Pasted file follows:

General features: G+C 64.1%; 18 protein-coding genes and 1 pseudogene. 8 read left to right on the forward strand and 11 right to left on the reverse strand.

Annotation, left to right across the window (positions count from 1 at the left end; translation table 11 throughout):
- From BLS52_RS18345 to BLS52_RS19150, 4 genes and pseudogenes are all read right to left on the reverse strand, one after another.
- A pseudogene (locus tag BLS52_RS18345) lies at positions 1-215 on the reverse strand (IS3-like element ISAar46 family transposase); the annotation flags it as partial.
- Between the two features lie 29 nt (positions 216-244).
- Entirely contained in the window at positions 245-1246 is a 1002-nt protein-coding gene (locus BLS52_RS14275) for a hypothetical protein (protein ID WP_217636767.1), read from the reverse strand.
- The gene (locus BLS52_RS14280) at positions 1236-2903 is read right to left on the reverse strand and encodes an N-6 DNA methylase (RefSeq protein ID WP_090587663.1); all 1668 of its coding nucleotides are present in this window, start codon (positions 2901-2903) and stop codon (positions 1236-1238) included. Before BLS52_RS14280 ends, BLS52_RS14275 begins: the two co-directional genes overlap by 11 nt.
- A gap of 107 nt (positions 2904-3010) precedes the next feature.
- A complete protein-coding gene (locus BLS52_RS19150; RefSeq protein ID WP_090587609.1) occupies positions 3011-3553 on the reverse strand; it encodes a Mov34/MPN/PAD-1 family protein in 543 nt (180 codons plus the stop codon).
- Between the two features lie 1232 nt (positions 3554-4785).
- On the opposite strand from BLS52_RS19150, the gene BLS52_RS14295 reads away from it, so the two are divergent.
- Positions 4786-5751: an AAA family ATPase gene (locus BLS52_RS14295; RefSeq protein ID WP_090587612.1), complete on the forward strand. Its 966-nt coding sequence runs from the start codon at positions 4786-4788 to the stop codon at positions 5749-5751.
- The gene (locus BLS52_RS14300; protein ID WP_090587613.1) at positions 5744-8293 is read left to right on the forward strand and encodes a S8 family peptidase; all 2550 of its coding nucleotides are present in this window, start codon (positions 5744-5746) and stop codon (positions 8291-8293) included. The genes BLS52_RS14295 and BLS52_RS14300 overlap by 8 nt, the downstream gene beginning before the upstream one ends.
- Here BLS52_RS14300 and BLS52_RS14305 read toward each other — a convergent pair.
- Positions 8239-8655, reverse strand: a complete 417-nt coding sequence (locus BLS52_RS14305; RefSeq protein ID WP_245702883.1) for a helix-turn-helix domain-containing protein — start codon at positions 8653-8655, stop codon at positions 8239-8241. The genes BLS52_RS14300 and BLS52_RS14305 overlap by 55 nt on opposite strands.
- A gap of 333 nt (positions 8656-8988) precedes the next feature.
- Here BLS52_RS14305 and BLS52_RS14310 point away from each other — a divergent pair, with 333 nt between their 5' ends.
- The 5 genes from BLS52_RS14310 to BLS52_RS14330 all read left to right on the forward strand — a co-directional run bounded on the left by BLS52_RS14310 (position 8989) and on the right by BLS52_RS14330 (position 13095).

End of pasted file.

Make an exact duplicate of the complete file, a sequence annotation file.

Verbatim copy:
General features: G+C 64.1%; 18 protein-coding genes and 1 pseudogene. 8 read left to right on the forward strand and 11 right to left on the reverse strand.

Annotation, left to right across the window (positions count from 1 at the left end; translation table 11 throughout):
- From BLS52_RS18345 to BLS52_RS19150, 4 genes and pseudogenes are all read right to left on the reverse strand, one after another.
- A pseudogene (locus tag BLS52_RS18345) lies at positions 1-215 on the reverse strand (IS3-like element ISAar46 family transposase); the annotation flags it as partial.
- Between the two features lie 29 nt (positions 216-244).
- Entirely contained in the window at positions 245-1246 is a 1002-nt protein-coding gene (locus BLS52_RS14275) for a hypothetical protein (protein ID WP_217636767.1), read from the reverse strand.
- The gene (locus BLS52_RS14280) at positions 1236-2903 is read right to left on the reverse strand and encodes an N-6 DNA methylase (RefSeq protein ID WP_090587663.1); all 1668 of its coding nucleotides are present in this window, start codon (positions 2901-2903) and stop codon (positions 1236-1238) included. Before BLS52_RS14280 ends, BLS52_RS14275 begins: the two co-directional genes overlap by 11 nt.
- A gap of 107 nt (positions 2904-3010) precedes the next feature.
- A complete protein-coding gene (locus BLS52_RS19150; RefSeq protein ID WP_090587609.1) occupies positions 3011-3553 on the reverse strand; it encodes a Mov34/MPN/PAD-1 family protein in 543 nt (180 codons plus the stop codon).
- Between the two features lie 1232 nt (positions 3554-4785).
- On the opposite strand from BLS52_RS19150, the gene BLS52_RS14295 reads away from it, so the two are divergent.
- Positions 4786-5751: an AAA family ATPase gene (locus BLS52_RS14295; RefSeq protein ID WP_090587612.1), complete on the forward strand. Its 966-nt coding sequence runs from the start codon at positions 4786-4788 to the stop codon at positions 5749-5751.
- The gene (locus BLS52_RS14300; protein ID WP_090587613.1) at positions 5744-8293 is read left to right on the forward strand and encodes a S8 family peptidase; all 2550 of its coding nucleotides are present in this window, start codon (positions 5744-5746) and stop codon (positions 8291-8293) included. The genes BLS52_RS14295 and BLS52_RS14300 overlap by 8 nt, the downstream gene beginning before the upstream one ends.
- Here BLS52_RS14300 and BLS52_RS14305 read toward each other — a convergent pair.
- Positions 8239-8655, reverse strand: a complete 417-nt coding sequence (locus BLS52_RS14305; RefSeq protein ID WP_245702883.1) for a helix-turn-helix domain-containing protein — start codon at positions 8653-8655, stop codon at positions 8239-8241. The genes BLS52_RS14300 and BLS52_RS14305 overlap by 55 nt on opposite strands.
- A gap of 333 nt (positions 8656-8988) precedes the next feature.
- Here BLS52_RS14305 and BLS52_RS14310 point away from each other — a divergent pair, with 333 nt between their 5' ends.
- The 5 genes from BLS52_RS14310 to BLS52_RS14330 all read left to right on the forward strand — a co-directional run bounded on the left by BLS52_RS14310 (position 8989) and on the right by BLS52_RS14330 (position 13095).